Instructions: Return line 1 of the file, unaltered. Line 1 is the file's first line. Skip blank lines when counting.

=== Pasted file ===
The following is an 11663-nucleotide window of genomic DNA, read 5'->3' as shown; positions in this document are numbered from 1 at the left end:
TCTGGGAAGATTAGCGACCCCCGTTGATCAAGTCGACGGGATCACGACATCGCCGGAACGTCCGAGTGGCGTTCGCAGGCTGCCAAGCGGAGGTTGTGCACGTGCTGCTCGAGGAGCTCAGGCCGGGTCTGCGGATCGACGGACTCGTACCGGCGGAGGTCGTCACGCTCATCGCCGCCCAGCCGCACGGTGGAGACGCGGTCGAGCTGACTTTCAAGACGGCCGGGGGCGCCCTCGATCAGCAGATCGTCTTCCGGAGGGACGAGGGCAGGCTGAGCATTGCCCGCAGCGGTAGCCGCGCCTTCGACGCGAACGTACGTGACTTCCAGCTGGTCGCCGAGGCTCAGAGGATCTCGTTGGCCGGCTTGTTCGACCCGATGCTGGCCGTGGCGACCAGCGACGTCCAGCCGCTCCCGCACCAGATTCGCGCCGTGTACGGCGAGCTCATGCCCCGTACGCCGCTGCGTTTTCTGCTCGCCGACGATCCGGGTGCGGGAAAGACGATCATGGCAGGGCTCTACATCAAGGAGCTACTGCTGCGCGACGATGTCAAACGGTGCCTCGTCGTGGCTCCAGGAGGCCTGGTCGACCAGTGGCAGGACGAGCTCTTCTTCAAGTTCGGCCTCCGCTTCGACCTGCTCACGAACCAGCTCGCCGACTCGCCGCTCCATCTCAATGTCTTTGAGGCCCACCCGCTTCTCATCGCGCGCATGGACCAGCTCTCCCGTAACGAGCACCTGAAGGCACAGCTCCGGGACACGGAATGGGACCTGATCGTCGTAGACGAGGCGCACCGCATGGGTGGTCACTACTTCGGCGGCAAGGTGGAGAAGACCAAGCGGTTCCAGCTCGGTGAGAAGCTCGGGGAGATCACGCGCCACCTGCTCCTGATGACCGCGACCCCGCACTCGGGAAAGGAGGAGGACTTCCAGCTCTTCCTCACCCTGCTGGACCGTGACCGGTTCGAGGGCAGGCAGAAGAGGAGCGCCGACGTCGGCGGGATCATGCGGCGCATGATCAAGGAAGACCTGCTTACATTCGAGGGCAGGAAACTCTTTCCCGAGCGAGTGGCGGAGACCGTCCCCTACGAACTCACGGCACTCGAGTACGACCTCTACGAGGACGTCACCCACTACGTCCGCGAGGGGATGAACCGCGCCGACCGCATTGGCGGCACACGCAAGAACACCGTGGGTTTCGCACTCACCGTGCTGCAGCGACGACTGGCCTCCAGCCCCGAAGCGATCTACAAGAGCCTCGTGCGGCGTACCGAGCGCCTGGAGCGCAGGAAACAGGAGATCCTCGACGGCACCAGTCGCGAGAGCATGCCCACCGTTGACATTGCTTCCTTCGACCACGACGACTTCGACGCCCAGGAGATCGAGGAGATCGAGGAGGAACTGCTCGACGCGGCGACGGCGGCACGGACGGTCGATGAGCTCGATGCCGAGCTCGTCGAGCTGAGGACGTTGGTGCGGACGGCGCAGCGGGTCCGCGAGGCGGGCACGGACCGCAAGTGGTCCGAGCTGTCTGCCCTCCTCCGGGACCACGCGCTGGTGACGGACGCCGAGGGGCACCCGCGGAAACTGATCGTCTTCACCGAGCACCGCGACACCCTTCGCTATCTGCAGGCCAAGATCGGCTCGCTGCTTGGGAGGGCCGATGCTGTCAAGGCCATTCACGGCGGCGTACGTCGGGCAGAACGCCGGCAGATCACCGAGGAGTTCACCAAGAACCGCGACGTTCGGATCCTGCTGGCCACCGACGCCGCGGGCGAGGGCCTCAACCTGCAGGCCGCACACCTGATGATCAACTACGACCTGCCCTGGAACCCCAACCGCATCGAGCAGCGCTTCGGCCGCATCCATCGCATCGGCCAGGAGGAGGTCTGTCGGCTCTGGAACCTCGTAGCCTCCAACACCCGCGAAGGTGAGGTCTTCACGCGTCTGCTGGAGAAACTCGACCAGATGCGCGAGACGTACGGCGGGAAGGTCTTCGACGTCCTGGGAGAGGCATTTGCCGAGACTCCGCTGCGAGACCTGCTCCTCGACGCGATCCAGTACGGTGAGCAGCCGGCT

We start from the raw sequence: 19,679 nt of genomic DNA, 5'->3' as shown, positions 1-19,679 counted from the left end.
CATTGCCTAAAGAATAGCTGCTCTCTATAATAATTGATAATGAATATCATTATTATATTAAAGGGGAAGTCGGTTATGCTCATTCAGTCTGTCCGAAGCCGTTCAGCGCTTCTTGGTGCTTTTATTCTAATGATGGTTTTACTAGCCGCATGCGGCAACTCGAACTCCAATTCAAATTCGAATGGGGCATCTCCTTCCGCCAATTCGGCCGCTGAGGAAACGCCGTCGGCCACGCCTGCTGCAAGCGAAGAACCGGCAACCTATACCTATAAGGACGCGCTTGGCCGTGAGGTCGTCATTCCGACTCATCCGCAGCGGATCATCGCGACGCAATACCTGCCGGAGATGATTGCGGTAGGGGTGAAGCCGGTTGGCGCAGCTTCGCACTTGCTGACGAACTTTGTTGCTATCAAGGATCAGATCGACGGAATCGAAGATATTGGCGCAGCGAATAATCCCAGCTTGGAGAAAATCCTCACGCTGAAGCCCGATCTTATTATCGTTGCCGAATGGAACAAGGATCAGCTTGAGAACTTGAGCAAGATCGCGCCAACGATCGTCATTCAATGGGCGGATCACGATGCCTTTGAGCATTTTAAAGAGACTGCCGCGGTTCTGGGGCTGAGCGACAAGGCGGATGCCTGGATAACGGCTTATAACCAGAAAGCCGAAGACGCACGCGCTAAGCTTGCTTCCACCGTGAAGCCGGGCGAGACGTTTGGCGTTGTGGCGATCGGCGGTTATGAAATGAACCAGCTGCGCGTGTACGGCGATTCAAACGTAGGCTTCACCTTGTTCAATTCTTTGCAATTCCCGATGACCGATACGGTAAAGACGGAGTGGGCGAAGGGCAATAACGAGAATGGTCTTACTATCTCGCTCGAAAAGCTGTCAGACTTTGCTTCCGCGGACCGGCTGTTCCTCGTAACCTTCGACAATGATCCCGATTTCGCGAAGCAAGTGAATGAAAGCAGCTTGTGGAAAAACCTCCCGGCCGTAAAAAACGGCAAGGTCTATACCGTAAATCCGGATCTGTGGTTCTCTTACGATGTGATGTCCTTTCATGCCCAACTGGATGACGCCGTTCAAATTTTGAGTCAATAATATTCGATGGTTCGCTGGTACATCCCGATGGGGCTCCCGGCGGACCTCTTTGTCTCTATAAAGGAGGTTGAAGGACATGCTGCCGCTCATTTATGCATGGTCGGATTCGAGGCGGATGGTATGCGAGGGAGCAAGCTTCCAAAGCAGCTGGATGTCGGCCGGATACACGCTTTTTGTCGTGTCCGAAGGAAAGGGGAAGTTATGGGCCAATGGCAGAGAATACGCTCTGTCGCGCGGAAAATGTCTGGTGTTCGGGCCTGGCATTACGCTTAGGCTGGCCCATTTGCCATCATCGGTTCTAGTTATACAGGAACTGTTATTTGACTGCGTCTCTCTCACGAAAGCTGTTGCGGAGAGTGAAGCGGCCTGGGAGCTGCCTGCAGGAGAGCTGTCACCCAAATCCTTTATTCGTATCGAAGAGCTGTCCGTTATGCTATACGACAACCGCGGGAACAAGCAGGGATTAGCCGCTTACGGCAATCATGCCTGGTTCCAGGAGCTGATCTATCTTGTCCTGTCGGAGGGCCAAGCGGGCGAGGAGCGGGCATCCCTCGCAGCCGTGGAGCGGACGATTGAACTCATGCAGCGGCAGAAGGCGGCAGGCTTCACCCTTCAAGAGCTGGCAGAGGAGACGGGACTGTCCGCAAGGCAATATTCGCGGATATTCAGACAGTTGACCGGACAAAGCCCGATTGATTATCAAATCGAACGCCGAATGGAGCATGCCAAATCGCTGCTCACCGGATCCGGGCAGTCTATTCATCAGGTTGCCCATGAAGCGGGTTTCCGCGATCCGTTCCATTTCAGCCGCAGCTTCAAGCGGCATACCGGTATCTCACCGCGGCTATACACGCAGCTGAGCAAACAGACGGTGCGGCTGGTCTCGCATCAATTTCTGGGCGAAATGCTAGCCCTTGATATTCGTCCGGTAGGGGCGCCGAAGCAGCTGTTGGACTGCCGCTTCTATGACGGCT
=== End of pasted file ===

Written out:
The following is an 11663-nucleotide window of genomic DNA, read 5'->3' as shown; positions in this document are numbered from 1 at the left end: